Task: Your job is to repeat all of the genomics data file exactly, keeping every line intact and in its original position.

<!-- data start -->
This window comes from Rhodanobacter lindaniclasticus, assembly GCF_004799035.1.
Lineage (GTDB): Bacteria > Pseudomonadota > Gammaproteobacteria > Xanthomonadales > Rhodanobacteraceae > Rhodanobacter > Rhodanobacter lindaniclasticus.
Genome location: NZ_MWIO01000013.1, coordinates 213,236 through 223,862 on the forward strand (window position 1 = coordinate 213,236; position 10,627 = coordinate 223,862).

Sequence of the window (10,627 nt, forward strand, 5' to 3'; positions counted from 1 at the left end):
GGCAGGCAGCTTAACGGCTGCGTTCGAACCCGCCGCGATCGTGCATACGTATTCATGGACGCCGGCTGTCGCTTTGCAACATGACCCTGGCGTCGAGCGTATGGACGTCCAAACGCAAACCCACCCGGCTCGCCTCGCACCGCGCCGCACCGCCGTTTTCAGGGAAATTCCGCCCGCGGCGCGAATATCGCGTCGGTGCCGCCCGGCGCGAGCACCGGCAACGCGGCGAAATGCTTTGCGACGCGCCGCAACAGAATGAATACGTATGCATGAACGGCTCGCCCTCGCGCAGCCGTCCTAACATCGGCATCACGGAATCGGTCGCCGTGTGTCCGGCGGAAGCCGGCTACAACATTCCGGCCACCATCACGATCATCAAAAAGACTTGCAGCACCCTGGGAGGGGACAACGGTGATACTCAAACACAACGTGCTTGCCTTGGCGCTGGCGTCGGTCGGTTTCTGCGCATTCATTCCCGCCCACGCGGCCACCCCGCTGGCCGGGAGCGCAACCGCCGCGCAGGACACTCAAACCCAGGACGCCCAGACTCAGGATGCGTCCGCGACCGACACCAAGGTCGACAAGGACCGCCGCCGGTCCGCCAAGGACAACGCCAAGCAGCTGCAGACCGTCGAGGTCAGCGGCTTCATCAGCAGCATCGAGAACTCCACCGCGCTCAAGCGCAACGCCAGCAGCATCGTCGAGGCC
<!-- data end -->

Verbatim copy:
This window comes from Rhodanobacter lindaniclasticus, assembly GCF_004799035.1.
Lineage (GTDB): Bacteria > Pseudomonadota > Gammaproteobacteria > Xanthomonadales > Rhodanobacteraceae > Rhodanobacter > Rhodanobacter lindaniclasticus.
Genome location: NZ_MWIO01000013.1, coordinates 213,236 through 223,862 on the forward strand (window position 1 = coordinate 213,236; position 10,627 = coordinate 223,862).

Sequence of the window (10,627 nt, forward strand, 5' to 3'; positions counted from 1 at the left end):
GGCAGGCAGCTTAACGGCTGCGTTCGAACCCGCCGCGATCGTGCATACGTATTCATGGACGCCGGCTGTCGCTTTGCAACATGACCCTGGCGTCGAGCGTATGGACGTCCAAACGCAAACCCACCCGGCTCGCCTCGCACCGCGCCGCACCGCCGTTTTCAGGGAAATTCCGCCCGCGGCGCGAATATCGCGTCGGTGCCGCCCGGCGCGAGCACCGGCAACGCGGCGAAATGCTTTGCGACGCGCCGCAACAGAATGAATACGTATGCATGAACGGCTCGCCCTCGCGCAGCCGTCCTAACATCGGCATCACGGAATCGGTCGCCGTGTGTCCGGCGGAAGCCGGCTACAACATTCCGGCCACCATCACGATCATCAAAAAGACTTGCAGCACCCTGGGAGGGGACAACGGTGATACTCAAACACAACGTGCTTGCCTTGGCGCTGGCGTCGGTCGGTTTCTGCGCATTCATTCCCGCCCACGCGGCCACCCCGCTGGCCGGGAGCGCAACCGCCGCGCAGGACACTCAAACCCAGGACGCCCAGACTCAGGATGCGTCCGCGACCGACACCAAGGTCGACAAGGACCGCCGCCGGTCCGCCAAGGACAACGCCAAGCAGCTGCAGACCGTCGAGGTCAGCGGCTTCATCAGCAGCATCGAGAACTCCACCGCGCTCAAGCGCAACGCCAGCAGCATCGTCGAGGCC